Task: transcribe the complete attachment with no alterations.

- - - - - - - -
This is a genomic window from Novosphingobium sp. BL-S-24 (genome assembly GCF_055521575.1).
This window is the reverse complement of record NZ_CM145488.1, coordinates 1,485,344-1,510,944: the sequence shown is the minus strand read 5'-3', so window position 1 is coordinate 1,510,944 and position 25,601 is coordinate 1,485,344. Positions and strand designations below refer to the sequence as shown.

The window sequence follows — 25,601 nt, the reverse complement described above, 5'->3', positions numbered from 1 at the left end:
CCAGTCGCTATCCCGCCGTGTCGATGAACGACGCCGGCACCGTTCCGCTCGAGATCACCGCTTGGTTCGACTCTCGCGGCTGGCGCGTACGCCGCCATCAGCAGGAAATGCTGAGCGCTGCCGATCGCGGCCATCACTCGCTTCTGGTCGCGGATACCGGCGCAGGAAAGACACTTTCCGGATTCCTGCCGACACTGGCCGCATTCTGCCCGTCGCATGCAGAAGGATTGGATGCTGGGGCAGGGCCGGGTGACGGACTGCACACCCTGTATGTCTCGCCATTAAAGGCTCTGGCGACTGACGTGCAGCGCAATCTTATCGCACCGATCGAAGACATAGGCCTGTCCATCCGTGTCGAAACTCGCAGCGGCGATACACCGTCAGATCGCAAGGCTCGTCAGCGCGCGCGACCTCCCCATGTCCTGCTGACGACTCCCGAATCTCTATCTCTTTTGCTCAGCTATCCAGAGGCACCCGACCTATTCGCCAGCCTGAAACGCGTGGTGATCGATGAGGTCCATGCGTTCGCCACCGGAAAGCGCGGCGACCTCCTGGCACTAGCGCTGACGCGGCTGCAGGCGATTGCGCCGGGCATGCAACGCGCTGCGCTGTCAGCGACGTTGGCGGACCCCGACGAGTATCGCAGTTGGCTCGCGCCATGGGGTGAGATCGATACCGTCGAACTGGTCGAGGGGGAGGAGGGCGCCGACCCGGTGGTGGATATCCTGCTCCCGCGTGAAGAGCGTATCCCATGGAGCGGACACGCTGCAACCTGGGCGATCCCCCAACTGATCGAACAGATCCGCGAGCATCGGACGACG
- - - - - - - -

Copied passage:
This is a genomic window from Novosphingobium sp. BL-S-24 (genome assembly GCF_055521575.1).
This window is the reverse complement of record NZ_CM145488.1, coordinates 1,485,344-1,510,944: the sequence shown is the minus strand read 5'-3', so window position 1 is coordinate 1,510,944 and position 25,601 is coordinate 1,485,344. Positions and strand designations below refer to the sequence as shown.

The window sequence follows — 25,601 nt, the reverse complement described above, 5'->3', positions numbered from 1 at the left end:
CCAGTCGCTATCCCGCCGTGTCGATGAACGACGCCGGCACCGTTCCGCTCGAGATCACCGCTTGGTTCGACTCTCGCGGCTGGCGCGTACGCCGCCATCAGCAGGAAATGCTGAGCGCTGCCGATCGCGGCCATCACTCGCTTCTGGTCGCGGATACCGGCGCAGGAAAGACACTTTCCGGATTCCTGCCGACACTGGCCGCATTCTGCCCGTCGCATGCAGAAGGATTGGATGCTGGGGCAGGGCCGGGTGACGGACTGCACACCCTGTATGTCTCGCCATTAAAGGCTCTGGCGACTGACGTGCAGCGCAATCTTATCGCACCGATCGAAGACATAGGCCTGTCCATCCGTGTCGAAACTCGCAGCGGCGATACACCGTCAGATCGCAAGGCTCGTCAGCGCGCGCGACCTCCCCATGTCCTGCTGACGACTCCCGAATCTCTATCTCTTTTGCTCAGCTATCCAGAGGCACCCGACCTATTCGCCAGCCTGAAACGCGTGGTGATCGATGAGGTCCATGCGTTCGCCACCGGAAAGCGCGGCGACCTCCTGGCACTAGCGCTGACGCGGCTGCAGGCGATTGCGCCGGGCATGCAACGCGCTGCGCTGTCAGCGACGTTGGCGGACCCCGACGAGTATCGCAGTTGGCTCGCGCCATGGGGTGAGATCGATACCGTCGAACTGGTCGAGGGGGAGGAGGGCGCCGACCCGGTGGTGGATATCCTGCTCCCGCGTGAAGAGCGTATCCCATGGAGCGGACACGCTGCAACCTGGGCGATCCCCCAACTGATCGAACAGATCCGCGAGCATCGGACGACG